Consumption (Listening). Digital files have enabled people to have much, much larger collections of music than they could physically store before. (Piracy helped, too, but that’s another, related issue.) I carry my entire music collection on an iPod. This changes the way you listen, what you listen to, and the way you share music with others.
Now let’s look at these three areas again (Access, Production, and Consumption) but in the context of humanities scholarship. What do humanists do? Well, a big part of what they do is study cultural heritage materials—books, newspapers, paintings, film, sculptures, music, ancient tablets, buildings, and so on. Pretty much everything on that list is being digitized in very large numbers. The change in access may not be quite as far along as it is for music, but it will be soon. Like with music, you’ll have access to materials from all over the world. You won’t have to send a book via airmail from New York to Chicago because you’ll have instant access to it on your PC (or your mobile device). If you want to study materials in China, you’ll be able to view them (or, for that matter, find out about them) using the web.
On the production side, we’re already seeing more and more scholars producing their work for the web. It might take the form of scholarly websites, blogs, wikis, or whatever. But as with music, a scholar (even an amateur, part-time scholar) can make her work available to the entire world at very low cost of production. After all, scholars still have to eat and so be compensated for what they do best—the analysis of scholarly materials and being part of the larger scholarly conversation (so production and transmission of knowledge). Plus, keep in mind that the entire production cycle uses technology (collecting, editing, discussing with others) before the final product is created.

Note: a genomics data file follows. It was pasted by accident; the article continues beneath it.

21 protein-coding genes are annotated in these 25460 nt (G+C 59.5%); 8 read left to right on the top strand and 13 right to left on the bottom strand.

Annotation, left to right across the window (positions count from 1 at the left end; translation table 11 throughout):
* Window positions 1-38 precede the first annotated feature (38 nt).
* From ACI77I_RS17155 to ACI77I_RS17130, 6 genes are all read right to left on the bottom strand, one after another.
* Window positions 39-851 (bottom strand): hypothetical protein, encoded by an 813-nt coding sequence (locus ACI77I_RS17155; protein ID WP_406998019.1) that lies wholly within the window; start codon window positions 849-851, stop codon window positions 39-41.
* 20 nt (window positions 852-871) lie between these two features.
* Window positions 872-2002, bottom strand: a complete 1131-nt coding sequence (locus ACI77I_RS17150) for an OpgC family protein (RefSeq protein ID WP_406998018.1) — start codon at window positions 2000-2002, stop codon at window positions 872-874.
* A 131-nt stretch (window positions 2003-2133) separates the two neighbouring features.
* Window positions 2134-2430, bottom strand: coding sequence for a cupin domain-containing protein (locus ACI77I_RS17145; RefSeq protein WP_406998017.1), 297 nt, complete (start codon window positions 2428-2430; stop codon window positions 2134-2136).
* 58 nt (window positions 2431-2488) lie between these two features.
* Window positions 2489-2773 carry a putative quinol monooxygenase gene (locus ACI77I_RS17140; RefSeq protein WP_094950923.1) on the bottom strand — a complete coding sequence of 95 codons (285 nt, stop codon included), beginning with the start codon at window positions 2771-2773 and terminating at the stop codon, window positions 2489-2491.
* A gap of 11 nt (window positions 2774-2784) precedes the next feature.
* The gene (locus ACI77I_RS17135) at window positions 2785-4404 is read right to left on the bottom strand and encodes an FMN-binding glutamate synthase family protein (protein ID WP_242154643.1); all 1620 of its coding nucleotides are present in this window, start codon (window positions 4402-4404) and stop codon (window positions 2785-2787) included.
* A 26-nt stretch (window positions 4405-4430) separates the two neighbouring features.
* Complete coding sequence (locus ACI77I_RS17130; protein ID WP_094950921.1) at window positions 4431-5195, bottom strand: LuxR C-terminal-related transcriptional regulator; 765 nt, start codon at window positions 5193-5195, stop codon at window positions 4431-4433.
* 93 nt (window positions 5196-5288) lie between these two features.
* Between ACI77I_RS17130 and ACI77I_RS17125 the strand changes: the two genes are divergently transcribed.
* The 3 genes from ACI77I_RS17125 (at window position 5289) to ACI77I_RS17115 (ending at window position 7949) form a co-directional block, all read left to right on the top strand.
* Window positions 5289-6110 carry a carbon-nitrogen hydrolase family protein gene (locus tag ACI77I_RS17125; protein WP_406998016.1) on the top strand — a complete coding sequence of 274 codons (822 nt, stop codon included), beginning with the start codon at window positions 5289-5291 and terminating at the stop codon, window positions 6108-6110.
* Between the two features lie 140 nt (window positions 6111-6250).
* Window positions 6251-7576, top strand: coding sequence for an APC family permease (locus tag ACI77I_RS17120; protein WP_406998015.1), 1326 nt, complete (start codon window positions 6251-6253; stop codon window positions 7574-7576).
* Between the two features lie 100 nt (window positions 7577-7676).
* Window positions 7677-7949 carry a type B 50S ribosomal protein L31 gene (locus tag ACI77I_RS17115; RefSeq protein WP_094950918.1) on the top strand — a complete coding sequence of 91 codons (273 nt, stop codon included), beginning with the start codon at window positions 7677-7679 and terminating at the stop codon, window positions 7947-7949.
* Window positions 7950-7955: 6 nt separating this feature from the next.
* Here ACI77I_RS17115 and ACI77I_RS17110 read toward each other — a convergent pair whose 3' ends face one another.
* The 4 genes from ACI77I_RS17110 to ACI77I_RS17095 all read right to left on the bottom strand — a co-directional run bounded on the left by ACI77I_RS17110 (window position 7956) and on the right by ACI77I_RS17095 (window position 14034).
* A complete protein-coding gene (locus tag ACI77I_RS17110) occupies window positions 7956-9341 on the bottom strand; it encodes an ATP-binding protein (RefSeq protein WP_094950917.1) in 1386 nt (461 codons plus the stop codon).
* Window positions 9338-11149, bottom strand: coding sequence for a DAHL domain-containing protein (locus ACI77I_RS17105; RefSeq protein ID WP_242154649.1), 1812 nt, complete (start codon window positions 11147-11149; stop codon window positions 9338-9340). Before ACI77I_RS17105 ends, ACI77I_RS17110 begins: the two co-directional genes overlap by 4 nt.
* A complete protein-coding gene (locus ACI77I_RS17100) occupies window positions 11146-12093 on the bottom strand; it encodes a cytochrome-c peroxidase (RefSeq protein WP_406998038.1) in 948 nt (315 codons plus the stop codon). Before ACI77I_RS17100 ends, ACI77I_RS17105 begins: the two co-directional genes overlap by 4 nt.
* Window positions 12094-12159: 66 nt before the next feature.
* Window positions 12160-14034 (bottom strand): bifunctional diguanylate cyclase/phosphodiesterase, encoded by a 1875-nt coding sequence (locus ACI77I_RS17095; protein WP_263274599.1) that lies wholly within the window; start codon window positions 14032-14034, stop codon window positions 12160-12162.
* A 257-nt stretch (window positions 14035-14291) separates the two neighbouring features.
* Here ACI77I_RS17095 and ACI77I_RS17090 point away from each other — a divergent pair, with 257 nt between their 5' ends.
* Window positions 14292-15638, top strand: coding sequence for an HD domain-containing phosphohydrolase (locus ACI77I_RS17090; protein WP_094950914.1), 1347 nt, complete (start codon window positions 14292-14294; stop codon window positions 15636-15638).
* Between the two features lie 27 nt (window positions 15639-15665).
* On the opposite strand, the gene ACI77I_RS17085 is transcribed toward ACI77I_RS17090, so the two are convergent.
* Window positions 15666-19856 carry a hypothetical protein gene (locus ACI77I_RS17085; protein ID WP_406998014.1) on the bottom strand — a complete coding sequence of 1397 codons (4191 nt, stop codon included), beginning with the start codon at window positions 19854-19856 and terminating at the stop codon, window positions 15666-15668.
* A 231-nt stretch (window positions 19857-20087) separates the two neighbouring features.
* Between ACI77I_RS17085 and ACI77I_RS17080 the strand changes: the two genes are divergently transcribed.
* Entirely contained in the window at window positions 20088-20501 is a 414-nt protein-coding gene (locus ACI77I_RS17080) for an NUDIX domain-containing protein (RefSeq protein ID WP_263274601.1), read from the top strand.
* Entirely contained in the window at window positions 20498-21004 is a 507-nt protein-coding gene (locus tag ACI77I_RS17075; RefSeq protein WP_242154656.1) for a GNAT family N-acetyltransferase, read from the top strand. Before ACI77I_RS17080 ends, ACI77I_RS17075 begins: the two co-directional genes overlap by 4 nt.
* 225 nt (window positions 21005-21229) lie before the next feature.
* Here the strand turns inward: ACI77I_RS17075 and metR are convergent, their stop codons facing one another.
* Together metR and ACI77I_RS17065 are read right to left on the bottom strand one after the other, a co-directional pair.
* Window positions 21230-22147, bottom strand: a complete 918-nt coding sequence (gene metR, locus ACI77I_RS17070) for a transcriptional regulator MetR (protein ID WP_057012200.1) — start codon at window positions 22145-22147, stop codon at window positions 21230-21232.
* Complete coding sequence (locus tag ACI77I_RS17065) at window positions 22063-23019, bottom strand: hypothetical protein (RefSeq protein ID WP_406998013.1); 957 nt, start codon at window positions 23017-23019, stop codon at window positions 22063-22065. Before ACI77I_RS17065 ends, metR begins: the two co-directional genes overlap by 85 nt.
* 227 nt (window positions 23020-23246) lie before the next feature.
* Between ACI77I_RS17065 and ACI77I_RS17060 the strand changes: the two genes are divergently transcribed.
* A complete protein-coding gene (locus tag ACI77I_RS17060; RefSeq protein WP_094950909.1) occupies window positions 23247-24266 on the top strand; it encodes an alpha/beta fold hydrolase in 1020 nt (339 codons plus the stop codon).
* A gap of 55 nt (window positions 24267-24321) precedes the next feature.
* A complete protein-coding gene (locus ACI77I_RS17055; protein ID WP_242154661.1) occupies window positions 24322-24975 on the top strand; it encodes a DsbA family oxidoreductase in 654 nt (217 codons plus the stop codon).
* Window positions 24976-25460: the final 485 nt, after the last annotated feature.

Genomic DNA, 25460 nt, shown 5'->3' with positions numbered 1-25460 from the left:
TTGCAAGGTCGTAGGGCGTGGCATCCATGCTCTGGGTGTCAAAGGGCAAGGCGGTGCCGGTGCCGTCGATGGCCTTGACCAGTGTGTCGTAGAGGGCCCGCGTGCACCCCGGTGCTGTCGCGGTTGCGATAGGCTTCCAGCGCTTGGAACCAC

On the consumption side, people get their materials in all kinds of new ways. Reading has changed with the web. It has changed from a technology perspective, of course—thinking of e-readers and laptops and mobile devices (and some of the now-starting-to-get-obsolete tech products like microfiche machines). But the changes are more profound than that. The way we read is changing—bits and pieces of varied content from so many places and perspectives.
If I had to predict some interesting things for the future in the area of access, I’d sum it up in one word: scale. Big, massive, scale. That’s what digitization brings—access to far, far more cultural heritage materials than you could ever access before. If you’re a scholar of, say, nineteenth-century British literature, how does your work change when, for the first time, you have every book from your era at your fingertips? Far more books than you could ever read in your lifetime. How does this scale change things? How might quantitative tech-based methodologies like data mining help you to better understand a giant corpus? Help you zero in on issues? What if you are a historian and you now have access to every newspaper around the world? How might searching and mining that kind of data set radically change your results? How might well-known assumptions in various disciplines fall once confronted with hard data? Or, perhaps, how might they be altered or reenvisioned?
2. How do you see digital technology transforming work in the disciplines of the humanities? Are there disciplines in which digital technology will have less of an impact?
In my earlier answer, I spoke about how access to large collections of digitized cultural heritage materials will transform the humanities. So let’s also talk a bit about digital research tools and methodologies and their impact.